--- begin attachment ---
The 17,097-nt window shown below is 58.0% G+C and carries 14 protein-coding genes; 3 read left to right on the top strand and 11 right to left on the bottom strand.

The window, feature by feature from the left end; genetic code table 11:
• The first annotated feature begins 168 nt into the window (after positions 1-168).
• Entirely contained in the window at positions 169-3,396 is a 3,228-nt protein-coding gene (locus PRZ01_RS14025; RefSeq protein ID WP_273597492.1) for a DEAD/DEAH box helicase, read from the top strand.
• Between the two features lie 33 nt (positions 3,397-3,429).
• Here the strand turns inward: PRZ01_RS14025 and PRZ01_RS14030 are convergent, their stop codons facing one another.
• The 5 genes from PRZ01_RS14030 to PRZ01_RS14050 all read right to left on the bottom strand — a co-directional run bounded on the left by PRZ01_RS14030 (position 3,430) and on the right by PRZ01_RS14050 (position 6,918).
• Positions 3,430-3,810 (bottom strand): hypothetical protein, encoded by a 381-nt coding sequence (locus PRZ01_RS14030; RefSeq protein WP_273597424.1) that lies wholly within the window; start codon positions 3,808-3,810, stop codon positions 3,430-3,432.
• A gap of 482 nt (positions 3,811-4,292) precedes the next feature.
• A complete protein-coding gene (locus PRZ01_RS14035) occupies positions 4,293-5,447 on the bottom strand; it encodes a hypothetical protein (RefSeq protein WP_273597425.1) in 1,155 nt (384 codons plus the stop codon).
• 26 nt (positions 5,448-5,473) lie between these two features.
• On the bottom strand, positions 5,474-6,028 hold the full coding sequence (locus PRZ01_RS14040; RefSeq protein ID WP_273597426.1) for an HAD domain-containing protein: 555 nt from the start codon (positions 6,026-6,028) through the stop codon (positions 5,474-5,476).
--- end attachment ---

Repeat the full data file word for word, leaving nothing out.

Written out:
The 17,097-nt window shown below is 58.0% G+C and carries 14 protein-coding genes; 3 read left to right on the top strand and 11 right to left on the bottom strand.

The window, feature by feature from the left end; genetic code table 11:
• The first annotated feature begins 168 nt into the window (after positions 1-168).
• Entirely contained in the window at positions 169-3,396 is a 3,228-nt protein-coding gene (locus PRZ01_RS14025; RefSeq protein ID WP_273597492.1) for a DEAD/DEAH box helicase, read from the top strand.
• Between the two features lie 33 nt (positions 3,397-3,429).
• Here the strand turns inward: PRZ01_RS14025 and PRZ01_RS14030 are convergent, their stop codons facing one another.
• The 5 genes from PRZ01_RS14030 to PRZ01_RS14050 all read right to left on the bottom strand — a co-directional run bounded on the left by PRZ01_RS14030 (position 3,430) and on the right by PRZ01_RS14050 (position 6,918).
• Positions 3,430-3,810 (bottom strand): hypothetical protein, encoded by a 381-nt coding sequence (locus PRZ01_RS14030; RefSeq protein WP_273597424.1) that lies wholly within the window; start codon positions 3,808-3,810, stop codon positions 3,430-3,432.
• A gap of 482 nt (positions 3,811-4,292) precedes the next feature.
• A complete protein-coding gene (locus PRZ01_RS14035) occupies positions 4,293-5,447 on the bottom strand; it encodes a hypothetical protein (RefSeq protein WP_273597425.1) in 1,155 nt (384 codons plus the stop codon).
• 26 nt (positions 5,448-5,473) lie between these two features.
• On the bottom strand, positions 5,474-6,028 hold the full coding sequence (locus PRZ01_RS14040; RefSeq protein ID WP_273597426.1) for an HAD domain-containing protein: 555 nt from the start codon (positions 6,026-6,028) through the stop codon (positions 5,474-5,476).